These experimental results prove that a distributed amplifier in accordance with this invention gives useful improvements in gain and a reduction in the noise figure for amplifiers containing a small number of MESFETs and illustrate, in particular, that the gain and noise figure obtainable from a single stage distributed amplifier in accordance with this invention is generally similar to that obtained from a conventional distributed amplifier including four MESFETs.

Patent Citations
Cited PatentFiling datePublication dateApplicantTitle
US4532480 *Sep 6, 1983Jul 30, 1985The Marconi Company LimitedHigh power amplifier arrangements
SU613483A1 * Title not available
Referenced by
Citing PatentFiling datePublication dateApplicantTitle
US5027084 *Nov 30, 1989Jun 25, 1991Raytheon CompanyTransceiver modules for phased array antenna
US5055795 *May 29, 1990Oct 8, 1991At&T Bell LaboratoriesTraveling wave type transversal equalizer
US5378999 *Aug 16, 1993Jan 3, 1995The United States Of America As Represented By The United States Department Of EnergyHybrid matrix amplifier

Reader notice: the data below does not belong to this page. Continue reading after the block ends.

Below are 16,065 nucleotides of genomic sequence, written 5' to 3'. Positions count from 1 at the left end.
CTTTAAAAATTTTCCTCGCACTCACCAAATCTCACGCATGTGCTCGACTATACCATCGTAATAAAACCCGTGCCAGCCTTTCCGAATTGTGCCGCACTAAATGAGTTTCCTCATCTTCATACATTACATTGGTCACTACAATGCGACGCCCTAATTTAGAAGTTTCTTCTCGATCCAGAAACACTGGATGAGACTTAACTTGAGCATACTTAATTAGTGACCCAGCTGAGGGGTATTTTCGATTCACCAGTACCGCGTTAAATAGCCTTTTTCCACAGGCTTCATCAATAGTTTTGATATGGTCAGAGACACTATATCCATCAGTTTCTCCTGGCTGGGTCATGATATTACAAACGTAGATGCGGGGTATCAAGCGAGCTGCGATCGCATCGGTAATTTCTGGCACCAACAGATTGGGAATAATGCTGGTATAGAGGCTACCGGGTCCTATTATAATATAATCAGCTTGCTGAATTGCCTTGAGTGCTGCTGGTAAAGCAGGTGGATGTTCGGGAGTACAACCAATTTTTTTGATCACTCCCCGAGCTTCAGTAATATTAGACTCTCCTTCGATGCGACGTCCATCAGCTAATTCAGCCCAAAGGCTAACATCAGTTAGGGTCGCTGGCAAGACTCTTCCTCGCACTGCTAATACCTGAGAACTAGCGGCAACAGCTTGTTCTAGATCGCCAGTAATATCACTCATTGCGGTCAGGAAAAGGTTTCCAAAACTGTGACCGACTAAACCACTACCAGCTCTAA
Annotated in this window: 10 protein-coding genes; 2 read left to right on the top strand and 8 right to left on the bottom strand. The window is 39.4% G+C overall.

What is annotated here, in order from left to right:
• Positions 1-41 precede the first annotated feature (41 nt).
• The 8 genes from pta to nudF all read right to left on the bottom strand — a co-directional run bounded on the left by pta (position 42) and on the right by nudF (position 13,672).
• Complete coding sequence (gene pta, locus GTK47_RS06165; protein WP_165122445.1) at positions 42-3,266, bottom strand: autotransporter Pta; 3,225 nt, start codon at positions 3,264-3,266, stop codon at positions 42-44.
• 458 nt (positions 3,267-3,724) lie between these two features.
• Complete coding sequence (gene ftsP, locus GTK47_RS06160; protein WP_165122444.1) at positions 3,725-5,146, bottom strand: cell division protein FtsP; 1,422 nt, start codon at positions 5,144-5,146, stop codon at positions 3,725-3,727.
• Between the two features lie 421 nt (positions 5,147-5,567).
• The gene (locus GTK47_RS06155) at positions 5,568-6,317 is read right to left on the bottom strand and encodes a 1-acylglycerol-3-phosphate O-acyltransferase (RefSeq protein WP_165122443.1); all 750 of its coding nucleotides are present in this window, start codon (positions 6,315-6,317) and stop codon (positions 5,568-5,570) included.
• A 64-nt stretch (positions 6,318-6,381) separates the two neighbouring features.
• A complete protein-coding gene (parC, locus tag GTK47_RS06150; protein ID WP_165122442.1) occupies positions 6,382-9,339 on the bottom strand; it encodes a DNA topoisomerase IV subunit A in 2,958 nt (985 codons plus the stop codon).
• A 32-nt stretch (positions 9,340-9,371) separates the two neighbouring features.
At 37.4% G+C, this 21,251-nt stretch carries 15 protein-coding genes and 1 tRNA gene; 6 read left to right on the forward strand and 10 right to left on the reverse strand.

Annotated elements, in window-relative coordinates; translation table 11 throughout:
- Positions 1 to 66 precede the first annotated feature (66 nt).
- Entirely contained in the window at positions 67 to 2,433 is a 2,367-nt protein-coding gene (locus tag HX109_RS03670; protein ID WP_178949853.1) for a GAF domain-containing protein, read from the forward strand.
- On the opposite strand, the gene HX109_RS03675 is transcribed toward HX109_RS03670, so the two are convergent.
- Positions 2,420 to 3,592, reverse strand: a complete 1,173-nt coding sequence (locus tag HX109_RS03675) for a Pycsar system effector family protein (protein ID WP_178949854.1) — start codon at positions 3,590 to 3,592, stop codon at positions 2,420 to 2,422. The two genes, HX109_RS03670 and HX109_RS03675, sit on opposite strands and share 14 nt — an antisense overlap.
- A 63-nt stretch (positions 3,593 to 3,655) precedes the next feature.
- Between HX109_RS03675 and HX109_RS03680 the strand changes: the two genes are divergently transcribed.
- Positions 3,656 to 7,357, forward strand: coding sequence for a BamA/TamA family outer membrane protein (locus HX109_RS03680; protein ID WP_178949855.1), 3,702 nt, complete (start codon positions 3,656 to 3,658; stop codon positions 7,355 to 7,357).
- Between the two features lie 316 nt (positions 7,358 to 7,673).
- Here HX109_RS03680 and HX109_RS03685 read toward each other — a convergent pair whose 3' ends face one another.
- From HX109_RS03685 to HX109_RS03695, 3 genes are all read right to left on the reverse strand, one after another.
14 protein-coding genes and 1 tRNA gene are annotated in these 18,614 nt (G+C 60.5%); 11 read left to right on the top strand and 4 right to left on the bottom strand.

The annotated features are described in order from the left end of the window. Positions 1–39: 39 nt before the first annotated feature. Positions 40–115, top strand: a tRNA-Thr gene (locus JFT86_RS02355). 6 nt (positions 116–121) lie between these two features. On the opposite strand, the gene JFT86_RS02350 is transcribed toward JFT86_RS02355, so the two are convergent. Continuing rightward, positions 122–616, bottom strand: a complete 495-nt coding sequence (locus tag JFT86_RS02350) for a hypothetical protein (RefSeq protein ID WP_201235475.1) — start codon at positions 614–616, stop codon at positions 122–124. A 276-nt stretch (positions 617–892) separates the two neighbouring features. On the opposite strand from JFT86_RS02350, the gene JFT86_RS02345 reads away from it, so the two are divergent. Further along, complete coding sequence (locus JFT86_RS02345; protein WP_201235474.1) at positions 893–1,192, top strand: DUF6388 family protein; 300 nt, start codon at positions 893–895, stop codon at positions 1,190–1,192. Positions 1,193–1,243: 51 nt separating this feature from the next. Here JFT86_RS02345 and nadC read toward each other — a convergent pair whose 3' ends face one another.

US5777529 *Oct 10, 1996Jul 7, 1998Northern Telecom LimitedIntegrated circuit assembly for distributed broadcasting of high speed chip input signals
US6801098Jan 31, 2002Oct 5, 2004Remec, IncGroup delay equalizer integrated with a wideband distributed amplifier monolithic microwave integrated circuit
US7636017 *Aug 13, 2008Dec 22, 2009Mitsubishi Electric CorporationHigh-frequency power amplifier
DE4123437C2 *Jul 16, 1991Jan 4, 2001Daimler Chrysler AgTransistor-Kettenverstärker und Verfahren zur Verbesserung der Rauschzahl
Classifications
U.S. Classification330/277, 330/54, 330/286
International ClassificationH03F3/68, H03F3/60
Cooperative ClassificationH03F3/607
European ClassificationH03F3/60D1
Legal Events
DateCodeEventDescription
Sep 4, 2001FPExpired due to failure to pay maintenance fee